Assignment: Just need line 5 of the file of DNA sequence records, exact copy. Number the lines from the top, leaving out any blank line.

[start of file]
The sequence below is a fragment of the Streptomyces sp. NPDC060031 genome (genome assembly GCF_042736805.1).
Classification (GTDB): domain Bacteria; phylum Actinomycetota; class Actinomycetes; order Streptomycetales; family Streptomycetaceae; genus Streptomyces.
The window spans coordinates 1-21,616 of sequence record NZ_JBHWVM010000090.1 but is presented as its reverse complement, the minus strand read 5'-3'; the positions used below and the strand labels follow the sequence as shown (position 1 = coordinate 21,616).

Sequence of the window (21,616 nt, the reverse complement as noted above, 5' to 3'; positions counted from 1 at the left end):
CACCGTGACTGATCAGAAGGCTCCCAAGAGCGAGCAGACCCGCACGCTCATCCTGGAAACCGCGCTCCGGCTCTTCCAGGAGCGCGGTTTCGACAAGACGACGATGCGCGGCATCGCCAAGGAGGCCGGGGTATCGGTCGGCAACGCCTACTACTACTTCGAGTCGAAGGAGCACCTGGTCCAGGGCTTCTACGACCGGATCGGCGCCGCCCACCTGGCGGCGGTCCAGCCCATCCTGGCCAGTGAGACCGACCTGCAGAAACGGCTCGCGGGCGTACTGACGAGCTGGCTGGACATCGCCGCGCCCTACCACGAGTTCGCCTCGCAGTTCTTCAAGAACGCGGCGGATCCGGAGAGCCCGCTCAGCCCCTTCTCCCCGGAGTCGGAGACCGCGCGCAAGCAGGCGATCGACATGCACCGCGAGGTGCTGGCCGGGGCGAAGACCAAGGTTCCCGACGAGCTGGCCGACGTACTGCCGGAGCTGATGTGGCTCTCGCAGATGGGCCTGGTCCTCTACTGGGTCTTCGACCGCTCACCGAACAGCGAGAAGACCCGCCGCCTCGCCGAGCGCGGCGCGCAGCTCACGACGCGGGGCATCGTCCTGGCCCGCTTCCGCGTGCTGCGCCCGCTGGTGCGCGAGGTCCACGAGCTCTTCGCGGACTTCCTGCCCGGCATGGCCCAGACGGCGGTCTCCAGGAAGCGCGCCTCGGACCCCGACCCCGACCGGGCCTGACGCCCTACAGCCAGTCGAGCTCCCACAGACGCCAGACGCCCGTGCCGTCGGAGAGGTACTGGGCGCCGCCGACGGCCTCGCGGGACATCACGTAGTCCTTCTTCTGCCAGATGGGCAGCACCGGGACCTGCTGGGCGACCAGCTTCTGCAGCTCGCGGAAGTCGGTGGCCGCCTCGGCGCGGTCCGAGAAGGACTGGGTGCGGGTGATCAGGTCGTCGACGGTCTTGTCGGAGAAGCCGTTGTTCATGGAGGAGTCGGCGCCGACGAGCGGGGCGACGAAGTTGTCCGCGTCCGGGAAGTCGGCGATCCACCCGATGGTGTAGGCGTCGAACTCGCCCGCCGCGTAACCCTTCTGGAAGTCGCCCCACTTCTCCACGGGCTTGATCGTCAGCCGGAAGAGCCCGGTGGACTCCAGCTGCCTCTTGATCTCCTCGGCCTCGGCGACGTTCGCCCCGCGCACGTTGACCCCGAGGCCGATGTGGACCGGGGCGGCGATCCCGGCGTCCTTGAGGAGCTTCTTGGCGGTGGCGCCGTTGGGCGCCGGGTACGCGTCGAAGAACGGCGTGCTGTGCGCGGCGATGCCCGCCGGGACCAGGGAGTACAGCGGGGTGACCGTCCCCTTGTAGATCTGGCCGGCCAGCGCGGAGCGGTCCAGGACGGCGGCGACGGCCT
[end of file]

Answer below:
CACCGTGACTGATCAGAAGGCTCCCAAGAGCGAGCAGACCCGCACGCTCATCCTGGAAACCGCGCTCCGGCTCTTCCAGGAGCGCGGTTTCGACAAGACGACGATGCGCGGCATCGCCAAGGAGGCCGGGGTATCGGTCGGCAACGCCTACTACTACTTCGAGTCGAAGGAGCACCTGGTCCAGGGCTTCTACGACCGGATCGGCGCCGCCCACCTGGCGGCGGTCCAGCCCATCCTGGCCAGTGAGACCGACCTGCAGAAACGGCTCGCGGGCGTACTGACGAGCTGGCTGGACATCGCCGCGCCCTACCACGAGTTCGCCTCGCAGTTCTTCAAGAACGCGGCGGATCCGGAGAGCCCGCTCAGCCCCTTCTCCCCGGAGTCGGAGACCGCGCGCAAGCAGGCGATCGACATGCACCGCGAGGTGCTGGCCGGGGCGAAGACCAAGGTTCCCGACGAGCTGGCCGACGTACTGCCGGAGCTGATGTGGCTCTCGCAGATGGGCCTGGTCCTCTACTGGGTCTTCGACCGCTCACCGAACAGCGAGAAGACCCGCCGCCTCGCCGAGCGCGGCGCGCAGCTCACGACGCGGGGCATCGTCCTGGCCCGCTTCCGCGTGCTGCGCCCGCTGGTGCGCGAGGTCCACGAGCTCTTCGCGGACTTCCTGCCCGGCATGGCCCAGACGGCGGTCTCCAGGAAGCGCGCCTCGGACCCCGACCCCGACCGGGCCTGACGCCCTACAGCCAGTCGAGCTCCCACAGACGCCAGACGCCCGTGCCGTCGGAGAGGTACTGGGCGCCGCCGACGGCCTCGCGGGACATCACGTAGTCCTTCTTCTGCCAGATGGGCAGCACCGGGACCTGCTGGGCGACCAGCTTCTGCAGCTCGCGGAAGTCGGTGGCCGCCTCGGCGCGGTCCGAGAAGGACTGGGTGCGGGTGATCAGGTCGTCGACGGTCTTGTCGGAGAAGCCGTTGTTCATGGAGGAGTCGGCGCCGACGAGCGGGGCGACGAAGTTGTCCGCGTCCGGGAAGTCGGCGATCCACCCGATGGTGTAGGCGTCGAACTCGCCCGCCGCGTAACCCTTCTGGAAGTCGCCCCACTTCTCCACGGGCTTGATCGTCAGCCGGAAGAGCCCGGTGGACTCCAGCTGCCTCTTGATCTCCTCGGCCTCGGCGACGTTCGCCCCGCGCACGTTGACCCCGAGGCCGATGTGGACCGGGGCGGCGATCCCGGCGTCCTTGAGGAGCTTCTTGGCGGTGGCGCCGTTGGGCGCCGGGTACGCGTCGAAGAACGGCGTGCTGTGCGCGGCGATGCCCGCCGGGACCAGGGAGTACAGCGGGGTGACCGTCCCCTTGTAGATCTGGCCGGCCAGCGCGGAGCGGTCCAGGACGGCGGCGACGGCCT